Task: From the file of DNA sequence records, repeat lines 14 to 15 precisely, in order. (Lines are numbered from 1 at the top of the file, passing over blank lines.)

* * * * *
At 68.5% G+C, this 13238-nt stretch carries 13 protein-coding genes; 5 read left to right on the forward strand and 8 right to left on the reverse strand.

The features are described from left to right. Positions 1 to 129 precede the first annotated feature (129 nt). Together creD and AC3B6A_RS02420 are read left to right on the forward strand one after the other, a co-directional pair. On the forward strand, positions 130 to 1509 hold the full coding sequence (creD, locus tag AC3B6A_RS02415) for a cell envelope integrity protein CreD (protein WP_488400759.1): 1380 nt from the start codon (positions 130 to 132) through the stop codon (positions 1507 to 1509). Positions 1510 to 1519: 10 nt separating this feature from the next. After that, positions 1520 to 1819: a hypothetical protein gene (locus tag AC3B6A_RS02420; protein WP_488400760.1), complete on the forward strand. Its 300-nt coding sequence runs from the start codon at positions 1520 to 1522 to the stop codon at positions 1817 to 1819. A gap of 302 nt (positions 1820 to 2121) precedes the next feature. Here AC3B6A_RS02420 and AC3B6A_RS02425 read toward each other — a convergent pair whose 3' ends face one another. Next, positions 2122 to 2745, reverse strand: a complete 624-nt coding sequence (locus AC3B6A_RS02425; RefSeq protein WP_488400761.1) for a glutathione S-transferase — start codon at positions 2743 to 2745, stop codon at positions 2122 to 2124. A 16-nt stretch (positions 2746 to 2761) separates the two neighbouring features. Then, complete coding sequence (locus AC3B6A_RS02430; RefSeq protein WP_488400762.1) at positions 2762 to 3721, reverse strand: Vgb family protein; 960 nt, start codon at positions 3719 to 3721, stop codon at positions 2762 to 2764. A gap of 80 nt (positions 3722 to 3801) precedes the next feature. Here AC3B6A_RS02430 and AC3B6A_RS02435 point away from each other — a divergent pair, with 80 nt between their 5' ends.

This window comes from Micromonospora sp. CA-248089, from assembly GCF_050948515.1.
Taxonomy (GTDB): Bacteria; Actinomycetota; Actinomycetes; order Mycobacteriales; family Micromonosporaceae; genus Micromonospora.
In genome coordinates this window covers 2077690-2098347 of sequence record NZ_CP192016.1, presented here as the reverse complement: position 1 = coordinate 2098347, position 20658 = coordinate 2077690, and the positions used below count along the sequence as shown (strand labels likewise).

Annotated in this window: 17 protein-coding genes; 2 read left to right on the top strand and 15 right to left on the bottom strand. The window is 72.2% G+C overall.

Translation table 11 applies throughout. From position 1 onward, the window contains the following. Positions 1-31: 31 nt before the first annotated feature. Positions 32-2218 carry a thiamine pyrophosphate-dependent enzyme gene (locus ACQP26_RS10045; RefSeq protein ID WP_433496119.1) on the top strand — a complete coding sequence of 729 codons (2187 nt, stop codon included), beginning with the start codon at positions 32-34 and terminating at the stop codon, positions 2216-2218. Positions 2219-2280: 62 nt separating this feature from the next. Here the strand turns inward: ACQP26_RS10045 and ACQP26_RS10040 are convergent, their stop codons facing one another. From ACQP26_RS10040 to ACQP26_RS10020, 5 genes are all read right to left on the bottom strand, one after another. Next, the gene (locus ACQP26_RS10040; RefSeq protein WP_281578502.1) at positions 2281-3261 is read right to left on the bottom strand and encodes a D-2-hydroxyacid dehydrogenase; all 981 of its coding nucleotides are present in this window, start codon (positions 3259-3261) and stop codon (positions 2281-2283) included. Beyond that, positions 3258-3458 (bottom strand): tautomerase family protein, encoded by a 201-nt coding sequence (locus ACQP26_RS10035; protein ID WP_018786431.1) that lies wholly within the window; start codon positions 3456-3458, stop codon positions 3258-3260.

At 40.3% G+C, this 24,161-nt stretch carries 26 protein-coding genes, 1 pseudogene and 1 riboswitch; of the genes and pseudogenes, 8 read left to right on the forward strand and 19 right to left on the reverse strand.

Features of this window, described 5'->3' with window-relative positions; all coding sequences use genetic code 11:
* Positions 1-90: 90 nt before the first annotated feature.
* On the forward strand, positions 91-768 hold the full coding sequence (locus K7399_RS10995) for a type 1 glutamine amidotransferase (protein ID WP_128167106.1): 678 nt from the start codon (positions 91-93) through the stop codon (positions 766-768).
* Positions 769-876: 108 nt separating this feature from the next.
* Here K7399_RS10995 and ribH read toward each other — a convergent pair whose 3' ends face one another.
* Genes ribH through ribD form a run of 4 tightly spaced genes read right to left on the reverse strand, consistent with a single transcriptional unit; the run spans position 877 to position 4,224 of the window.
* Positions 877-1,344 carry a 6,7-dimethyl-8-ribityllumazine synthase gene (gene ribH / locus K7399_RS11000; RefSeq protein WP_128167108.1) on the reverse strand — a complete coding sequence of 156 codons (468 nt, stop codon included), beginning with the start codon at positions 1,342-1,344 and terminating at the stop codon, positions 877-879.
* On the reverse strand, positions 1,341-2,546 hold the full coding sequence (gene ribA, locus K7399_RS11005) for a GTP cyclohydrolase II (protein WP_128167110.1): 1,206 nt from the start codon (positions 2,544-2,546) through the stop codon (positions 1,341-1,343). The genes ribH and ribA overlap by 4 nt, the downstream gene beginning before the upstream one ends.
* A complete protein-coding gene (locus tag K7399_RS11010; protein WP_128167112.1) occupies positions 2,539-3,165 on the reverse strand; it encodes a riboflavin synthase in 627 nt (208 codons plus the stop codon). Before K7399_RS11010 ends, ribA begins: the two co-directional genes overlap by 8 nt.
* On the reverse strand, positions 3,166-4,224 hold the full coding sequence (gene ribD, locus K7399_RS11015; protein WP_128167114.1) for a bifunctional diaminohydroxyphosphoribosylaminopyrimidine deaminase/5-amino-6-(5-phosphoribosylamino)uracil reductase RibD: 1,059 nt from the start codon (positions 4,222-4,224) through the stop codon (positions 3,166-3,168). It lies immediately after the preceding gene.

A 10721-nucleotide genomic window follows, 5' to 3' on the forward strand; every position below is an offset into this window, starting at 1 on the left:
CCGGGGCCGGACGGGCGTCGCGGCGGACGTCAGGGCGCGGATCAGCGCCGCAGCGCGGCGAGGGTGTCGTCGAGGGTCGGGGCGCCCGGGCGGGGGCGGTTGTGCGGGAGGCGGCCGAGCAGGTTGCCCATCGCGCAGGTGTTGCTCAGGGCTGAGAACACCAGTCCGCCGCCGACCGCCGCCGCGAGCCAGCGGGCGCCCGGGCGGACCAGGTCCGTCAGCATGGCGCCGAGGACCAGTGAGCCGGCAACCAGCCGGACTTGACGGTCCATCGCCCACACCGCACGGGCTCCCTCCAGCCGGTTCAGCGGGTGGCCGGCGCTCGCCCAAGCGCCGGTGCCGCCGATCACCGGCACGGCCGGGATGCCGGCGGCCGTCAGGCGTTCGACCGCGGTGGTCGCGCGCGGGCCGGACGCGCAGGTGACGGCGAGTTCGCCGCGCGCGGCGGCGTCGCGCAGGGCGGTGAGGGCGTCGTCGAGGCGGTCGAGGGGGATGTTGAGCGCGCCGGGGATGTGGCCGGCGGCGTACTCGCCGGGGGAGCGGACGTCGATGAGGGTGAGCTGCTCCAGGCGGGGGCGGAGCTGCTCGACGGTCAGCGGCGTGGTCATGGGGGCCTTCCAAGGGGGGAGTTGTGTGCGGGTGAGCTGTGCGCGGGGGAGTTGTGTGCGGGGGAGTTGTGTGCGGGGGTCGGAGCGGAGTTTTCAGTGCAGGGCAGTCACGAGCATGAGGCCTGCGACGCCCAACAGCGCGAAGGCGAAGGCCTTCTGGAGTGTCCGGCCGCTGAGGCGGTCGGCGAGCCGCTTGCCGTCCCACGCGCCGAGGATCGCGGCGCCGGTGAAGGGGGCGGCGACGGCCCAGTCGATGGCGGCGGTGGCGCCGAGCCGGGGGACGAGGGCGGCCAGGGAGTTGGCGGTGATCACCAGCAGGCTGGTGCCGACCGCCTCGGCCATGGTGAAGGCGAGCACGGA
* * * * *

* Genes ribH through ribD form a run of 4 tightly spaced genes read right to left on the reverse strand, consistent with a single transcriptional unit; the run spans position 877 to position 4,224 of the window.
* Positions 877-1,344 carry a 6,7-dimethyl-8-ribityllumazine synthase gene (gene ribH / locus K7399_RS11000; RefSeq protein WP_128167108.1) on the reverse strand — a complete coding sequence of 156 codons (468 nt, stop codon included), beginning with the start codon at positions 1,342-1,344 and terminating at the stop codon, positions 877-879.